Just over a year ago, Colorado College student Brooke Davis was spending long days with her fellow student-researchers on the ACM Tanzania Program, watching groups of impalas and baboons and collecting data on how the two species interact.
What she discovered was that impalas actively seek out baboons, both for food and for greater safety from predators. Her observations, backed up by data, help explain relationships between impalas and baboons that researchers have speculated about for decades.
Brooke Davis in the field in northern Tanzania.
Now, Davis’ research is getting noticed. A paper she co-authored with Colorado College biology professor Jim Ebersole, who was Visiting Faculty Director of the Tanzania Program in fall 2014, was recently published in the African Journal of Ecology. That was quickly followed by an article about her research on Smithsonian.com.
The centerpiece of the Tanzania Program is an independent practicum project, including six weeks conducting research in and around Tarangire National Park in northern Tanzania. The park has abundant opportunities for ecology and biology projects, and nearby are villages where students pursue topics in anthropology, as well as premier sites for archaeological projects, such as Olduvai Gorge.
At the field camp, the students split up into groups to share vehicles for transportation to their research sites. Davis was one of six students whose projects were related to animal behavior, with group members conducting research on baboons, impalas, and baby elephants.
Students in the fall 2014 Tanzania Program animal behavior research group and their safari guides.
“It was very collaborative,” Davis said, describing how the group shared insights and helped each other with their data collection. “We had a pretty set route that we figured out where we could reliably find baboons and elephants. So we would drive that route and whichever [animals] we came across first, we would stop.”
In planning her research project, Davis had been intrigued by interactions between impalas and baboons that previous researchers had written about. In Tarangire, she saw that impalas were showing up when baboons were feeding on sausage fruit — so called for the shape and color — that grows in trees.
Impalas can’t reach the sausage fruit hanging on the branches, nor can they chew through the tough skins of the fruit that falls on the ground. Baboons, though, can do both. It certainly looked like the impalas were sticking close by the primates to take advantage of any leftovers, but was there solid quantitative evidence to support the conclusion?
That’s what Davis, with data-gathering help from the other students in her group and research guidance from Ebersole, was able to establish in her project and paper. She also found evidence that impalas stay close to baboons for another reason — security. Baboons are adept at sensing predators, such as leopards and lions, and Davis’ research indicated that impalas relax their vigilance when baboons are nearby to help keep watch.
“I ended up being really happy with what I found,” she said, “and the fact that I could get statistically significant data was really wonderful.”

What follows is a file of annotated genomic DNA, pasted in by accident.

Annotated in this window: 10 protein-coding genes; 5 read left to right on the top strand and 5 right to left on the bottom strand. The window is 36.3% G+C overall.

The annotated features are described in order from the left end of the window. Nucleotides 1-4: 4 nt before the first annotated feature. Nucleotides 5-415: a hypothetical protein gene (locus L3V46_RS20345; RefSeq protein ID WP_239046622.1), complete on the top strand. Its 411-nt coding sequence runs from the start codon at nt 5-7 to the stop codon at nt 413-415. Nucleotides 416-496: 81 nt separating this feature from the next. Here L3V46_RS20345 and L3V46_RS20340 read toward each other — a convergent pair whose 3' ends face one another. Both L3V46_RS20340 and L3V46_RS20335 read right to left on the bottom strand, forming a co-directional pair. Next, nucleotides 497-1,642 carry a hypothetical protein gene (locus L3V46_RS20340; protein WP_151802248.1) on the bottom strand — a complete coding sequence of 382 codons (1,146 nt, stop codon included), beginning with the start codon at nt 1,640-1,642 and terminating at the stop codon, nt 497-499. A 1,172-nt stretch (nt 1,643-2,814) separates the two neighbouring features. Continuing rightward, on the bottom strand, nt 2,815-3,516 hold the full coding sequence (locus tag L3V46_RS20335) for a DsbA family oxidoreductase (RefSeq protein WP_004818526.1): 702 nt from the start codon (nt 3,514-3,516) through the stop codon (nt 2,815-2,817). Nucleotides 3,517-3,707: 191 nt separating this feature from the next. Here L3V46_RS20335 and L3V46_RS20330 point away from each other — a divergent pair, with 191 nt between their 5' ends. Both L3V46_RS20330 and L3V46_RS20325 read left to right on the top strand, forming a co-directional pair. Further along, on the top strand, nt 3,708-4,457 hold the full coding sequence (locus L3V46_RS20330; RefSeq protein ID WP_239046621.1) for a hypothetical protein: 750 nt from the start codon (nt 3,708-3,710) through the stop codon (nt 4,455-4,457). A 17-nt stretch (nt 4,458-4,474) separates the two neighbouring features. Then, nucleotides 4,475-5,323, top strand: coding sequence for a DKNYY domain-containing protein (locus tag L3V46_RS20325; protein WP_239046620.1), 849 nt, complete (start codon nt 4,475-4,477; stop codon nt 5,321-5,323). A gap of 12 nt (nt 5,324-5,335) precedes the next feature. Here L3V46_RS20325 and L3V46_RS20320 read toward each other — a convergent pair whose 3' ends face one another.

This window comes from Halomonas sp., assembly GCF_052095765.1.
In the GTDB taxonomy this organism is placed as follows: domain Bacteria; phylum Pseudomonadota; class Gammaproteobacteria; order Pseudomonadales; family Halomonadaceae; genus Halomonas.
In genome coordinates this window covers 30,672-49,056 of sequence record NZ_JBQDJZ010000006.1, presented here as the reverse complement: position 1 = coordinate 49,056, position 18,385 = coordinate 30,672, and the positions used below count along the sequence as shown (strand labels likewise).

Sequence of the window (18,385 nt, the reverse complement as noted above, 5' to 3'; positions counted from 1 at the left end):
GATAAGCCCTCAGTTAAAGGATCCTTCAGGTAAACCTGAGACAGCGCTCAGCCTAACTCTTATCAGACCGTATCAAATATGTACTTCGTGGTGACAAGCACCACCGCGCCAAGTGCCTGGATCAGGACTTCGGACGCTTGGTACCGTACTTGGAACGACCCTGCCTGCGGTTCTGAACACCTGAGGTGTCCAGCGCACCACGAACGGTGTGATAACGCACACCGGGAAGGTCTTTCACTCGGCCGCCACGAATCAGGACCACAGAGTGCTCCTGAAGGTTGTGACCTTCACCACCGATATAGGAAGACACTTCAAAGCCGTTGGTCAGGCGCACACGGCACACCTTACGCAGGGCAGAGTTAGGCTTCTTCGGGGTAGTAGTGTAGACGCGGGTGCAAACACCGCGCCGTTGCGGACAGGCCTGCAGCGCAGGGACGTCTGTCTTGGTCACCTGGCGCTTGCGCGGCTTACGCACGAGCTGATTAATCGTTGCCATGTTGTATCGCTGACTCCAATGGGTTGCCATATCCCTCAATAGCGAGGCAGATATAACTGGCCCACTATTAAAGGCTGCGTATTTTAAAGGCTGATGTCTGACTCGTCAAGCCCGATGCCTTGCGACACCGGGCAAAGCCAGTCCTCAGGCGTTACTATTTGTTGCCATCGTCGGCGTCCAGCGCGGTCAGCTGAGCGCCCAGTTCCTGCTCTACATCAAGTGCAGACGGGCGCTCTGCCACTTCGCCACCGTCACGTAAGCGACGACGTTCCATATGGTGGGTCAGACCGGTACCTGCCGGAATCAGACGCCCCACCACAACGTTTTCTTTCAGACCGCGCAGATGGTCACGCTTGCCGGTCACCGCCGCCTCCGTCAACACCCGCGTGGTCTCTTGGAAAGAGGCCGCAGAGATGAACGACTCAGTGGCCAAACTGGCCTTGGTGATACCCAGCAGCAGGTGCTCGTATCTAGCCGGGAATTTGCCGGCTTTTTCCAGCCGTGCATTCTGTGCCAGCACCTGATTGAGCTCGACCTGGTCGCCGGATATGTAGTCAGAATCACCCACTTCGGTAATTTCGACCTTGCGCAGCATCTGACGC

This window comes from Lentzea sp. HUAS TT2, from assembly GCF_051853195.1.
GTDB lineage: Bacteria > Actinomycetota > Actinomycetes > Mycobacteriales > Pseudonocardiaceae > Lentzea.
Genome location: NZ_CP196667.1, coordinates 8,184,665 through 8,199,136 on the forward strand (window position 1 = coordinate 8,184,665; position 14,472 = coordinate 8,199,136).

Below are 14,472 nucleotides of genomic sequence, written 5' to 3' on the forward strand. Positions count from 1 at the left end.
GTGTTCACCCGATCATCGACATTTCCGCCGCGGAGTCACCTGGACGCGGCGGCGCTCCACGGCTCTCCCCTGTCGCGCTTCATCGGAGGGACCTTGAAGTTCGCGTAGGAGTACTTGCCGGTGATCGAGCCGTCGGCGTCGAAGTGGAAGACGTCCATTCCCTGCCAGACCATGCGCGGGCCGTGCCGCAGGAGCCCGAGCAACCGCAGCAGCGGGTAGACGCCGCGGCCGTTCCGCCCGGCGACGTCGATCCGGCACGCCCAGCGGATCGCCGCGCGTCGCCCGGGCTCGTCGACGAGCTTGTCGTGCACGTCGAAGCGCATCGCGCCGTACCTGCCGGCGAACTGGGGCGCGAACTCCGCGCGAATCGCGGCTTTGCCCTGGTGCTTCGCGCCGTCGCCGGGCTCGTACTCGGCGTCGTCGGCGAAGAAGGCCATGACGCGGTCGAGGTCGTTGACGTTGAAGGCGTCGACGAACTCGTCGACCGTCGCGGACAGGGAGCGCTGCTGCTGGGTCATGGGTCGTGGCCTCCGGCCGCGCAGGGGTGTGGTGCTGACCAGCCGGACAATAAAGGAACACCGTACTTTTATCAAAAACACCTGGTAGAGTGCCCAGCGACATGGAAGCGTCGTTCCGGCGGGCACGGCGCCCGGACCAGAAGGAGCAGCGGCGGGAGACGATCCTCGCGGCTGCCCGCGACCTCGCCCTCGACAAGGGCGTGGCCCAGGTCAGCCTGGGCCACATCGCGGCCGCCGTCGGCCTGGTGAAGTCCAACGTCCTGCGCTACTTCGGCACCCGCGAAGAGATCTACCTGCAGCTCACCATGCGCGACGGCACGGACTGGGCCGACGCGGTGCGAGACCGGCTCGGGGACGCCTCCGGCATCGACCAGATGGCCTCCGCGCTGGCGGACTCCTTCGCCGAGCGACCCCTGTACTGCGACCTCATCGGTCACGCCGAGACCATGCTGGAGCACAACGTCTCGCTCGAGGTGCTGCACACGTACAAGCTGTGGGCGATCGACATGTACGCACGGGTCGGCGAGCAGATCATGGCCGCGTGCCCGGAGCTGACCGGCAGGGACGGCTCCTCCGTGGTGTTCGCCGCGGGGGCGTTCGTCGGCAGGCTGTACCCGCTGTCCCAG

Above and at left, below: Impalas and baboons under a sausage fruit tree.
Preparing the research paper, titled “Impala (Aepyceros melampus) associate with olive baboons (Papio anubis) for feeding and security in Tarangire National Park, Tanzania,” was a process that stretched over several months after the program ended.
“The reviewers [for the journal] had really good comments that helped improve the paper,” said Ebersole, recalling that they went through three drafts during the review. “Brooke did multiple revisions in Tanzania, we did multiple revisions in the spring, and then more on the way [to publication]. That’s completely standard for publishing a scholarly paper.”
According to Ebersole, Davis probably won’t be the only student from the fall 2014 Tanzania Program group to have a published research paper. He noted that six other students have been working with him on papers to submit to scholarly journals, and he knows of others who are working on papers with professors on their home campuses.
Especially for students like Davis, who have their sights set on graduate school, Ebersole said there are real benefits to having their research papers published.
“Brooke is really pleased to get a publication out of it and she already had another publication as an undergraduate,” he said. “It looks fabulous for her, because any undergraduate with a publication is going to have a much better opportunity to get into graduate school, simply because a lot of times the potential advisor is asking the question ‘Will this person be able to do research?’ If they already have a paper published, clearly the answer is yes.”
“I really try to give students the awareness and the confidence that they can do publishable work now, as undergraduates,” Ebersole added. “They don’t have to wait until graduate school, they can do it now.”
“I loved working on the project, and it helped me a lot in understanding the scientific method,” Davis said. “It also helped me solidify that I really do want to go and get a Ph.D., and it made me reaffirm that I really do love doing field research.”
Photos courtesy of Brooke Davis.
- Tanzania: Ecology & Human Origins
- Paper by Brooke Davis and Jim Ebersole in the African Journal of Ecology
- Impalas Hang Out With Baboons for Sausage Fruits and Safety on Smithsonian.com
- Topics of field practicum research projects by Tanzania Program participants in past years